Eon has called for energy efficiency to be placed at the heart of UK energy policy.
The utility this week also pleaded with policymakers not to intervene in competitive markets, ahead of a proposed push to end some customers on expensive standard variable tariffs (SVTs) subsidising cheaper fixed-rate deals.
Meanwhile, it urged government to go harder on smart meters. It wants all households to have one, exempting just those where it is technically unviable. Currently, anyone can refuse to have a smart meter if they do not want one.
Interestingly, the big six supplier also asked for government to create a ‘level playing field’ for decentralised generation, including demand-side response and energy storage.
Eon also called for energy efficiency tax breaks for businesses to encourage them to act upon energy audits. The current government scheme for companies above a certain size, Esos, has been criticised for lacking any enforcement powers. The utility believes that a carrot approach may be more productive than stick.
“We need a coherent set of energy policies and an adherence to guiding principles that will deliver the best outcomes for customers,” said Eon chief executive Michael Lewis.
Eon’s wish list coincided with the launch of political party manifestos, all of which outlined some degree of market intervention. Market discussion of the Conservative manifesto has focused on ambiguity around a proposed price cap, and whether it may be watered down to protect only the most vulnerable and least well off. Shares prices of the big six suppliers all ticked up following the manifesto’s publication.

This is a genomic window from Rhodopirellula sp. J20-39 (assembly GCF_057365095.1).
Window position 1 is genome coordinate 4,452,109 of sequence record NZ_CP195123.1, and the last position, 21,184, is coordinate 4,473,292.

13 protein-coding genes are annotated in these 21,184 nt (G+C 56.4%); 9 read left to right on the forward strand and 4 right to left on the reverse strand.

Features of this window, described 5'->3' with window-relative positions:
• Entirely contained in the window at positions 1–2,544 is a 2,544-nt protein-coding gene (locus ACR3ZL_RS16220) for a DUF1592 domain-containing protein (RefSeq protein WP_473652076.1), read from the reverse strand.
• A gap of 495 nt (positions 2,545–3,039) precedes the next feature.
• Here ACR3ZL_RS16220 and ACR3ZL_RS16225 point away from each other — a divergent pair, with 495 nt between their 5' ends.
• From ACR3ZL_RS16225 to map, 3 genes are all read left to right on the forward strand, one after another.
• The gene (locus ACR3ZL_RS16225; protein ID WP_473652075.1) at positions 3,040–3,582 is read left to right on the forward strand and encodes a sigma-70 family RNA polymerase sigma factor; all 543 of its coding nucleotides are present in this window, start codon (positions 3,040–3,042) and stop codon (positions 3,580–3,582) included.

The Conservative manifesto also nodded towards energy efficiency, but stopped well short of placing it at the heart of policy. Large firms will be given some incentive or subsidy to become more energy efficient, and the smallest firms may have prices capped. But there was no mention of any new measures for small and medium sized firms which, according to the FSB, account for 47% of all private sector turnover in the UK, some £1.8tn in 2016.
See Eon’s manifesto here.
Correction: This article originally referred to Eon as a vertically integrated firm, which is has not been since last year, when it split off trading and conventional generation into Uniper. The companies are now separately listed.
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